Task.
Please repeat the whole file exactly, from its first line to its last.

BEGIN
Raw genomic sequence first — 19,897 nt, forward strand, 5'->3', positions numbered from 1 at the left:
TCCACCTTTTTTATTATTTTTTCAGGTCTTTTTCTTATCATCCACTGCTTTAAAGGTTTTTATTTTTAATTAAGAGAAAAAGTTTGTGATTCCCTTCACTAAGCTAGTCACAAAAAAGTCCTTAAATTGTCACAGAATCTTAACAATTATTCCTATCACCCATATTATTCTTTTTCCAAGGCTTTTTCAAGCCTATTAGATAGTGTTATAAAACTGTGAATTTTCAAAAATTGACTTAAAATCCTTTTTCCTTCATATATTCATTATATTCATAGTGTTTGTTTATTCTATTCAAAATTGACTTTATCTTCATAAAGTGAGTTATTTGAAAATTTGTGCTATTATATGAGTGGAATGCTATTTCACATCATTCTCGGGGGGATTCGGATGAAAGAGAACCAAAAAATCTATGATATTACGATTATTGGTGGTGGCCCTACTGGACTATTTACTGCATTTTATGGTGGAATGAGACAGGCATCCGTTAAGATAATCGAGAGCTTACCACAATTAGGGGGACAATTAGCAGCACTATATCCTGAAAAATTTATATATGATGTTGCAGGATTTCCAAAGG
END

Raw genomic sequence first — 19,897 nt, forward strand, 5'->3', positions numbered from 1 at the left:
TCCACCTTTTTTATTATTTTTTCAGGTCTTTTTCTTATCATCCACTGCTTTAAAGGTTTTTATTTTTAATTAAGAGAAAAAGTTTGTGATTCCCTTCACTAAGCTAGTCACAAAAAAGTCCTTAAATTGTCACAGAATCTTAACAATTATTCCTATCACCCATATTATTCTTTTTCCAAGGCTTTTTCAAGCCTATTAGATAGTGTTATAAAACTGTGAATTTTCAAAAATTGACTTAAAATCCTTTTTCCTTCATATATTCATTATATTCATAGTGTTTGTTTATTCTATTCAAAATTGACTTTATCTTCATAAAGTGAGTTATTTGAAAATTTGTGCTATTATATGAGTGGAATGCTATTTCACATCATTCTCGGGGGGATTCGGATGAAAGAGAACCAAAAAATCTATGATATTACGATTATTGGTGGTGGCCCTACTGGACTATTTACTGCATTTTATGGTGGAATGAGACAGGCATCCGTTAAGATAATCGAGAGCTTACCACAATTAGGGGGACAATTAGCAGCACTATATCCTGAAAAATTTATATATGATGTTGCAGGATTTCCAAAGG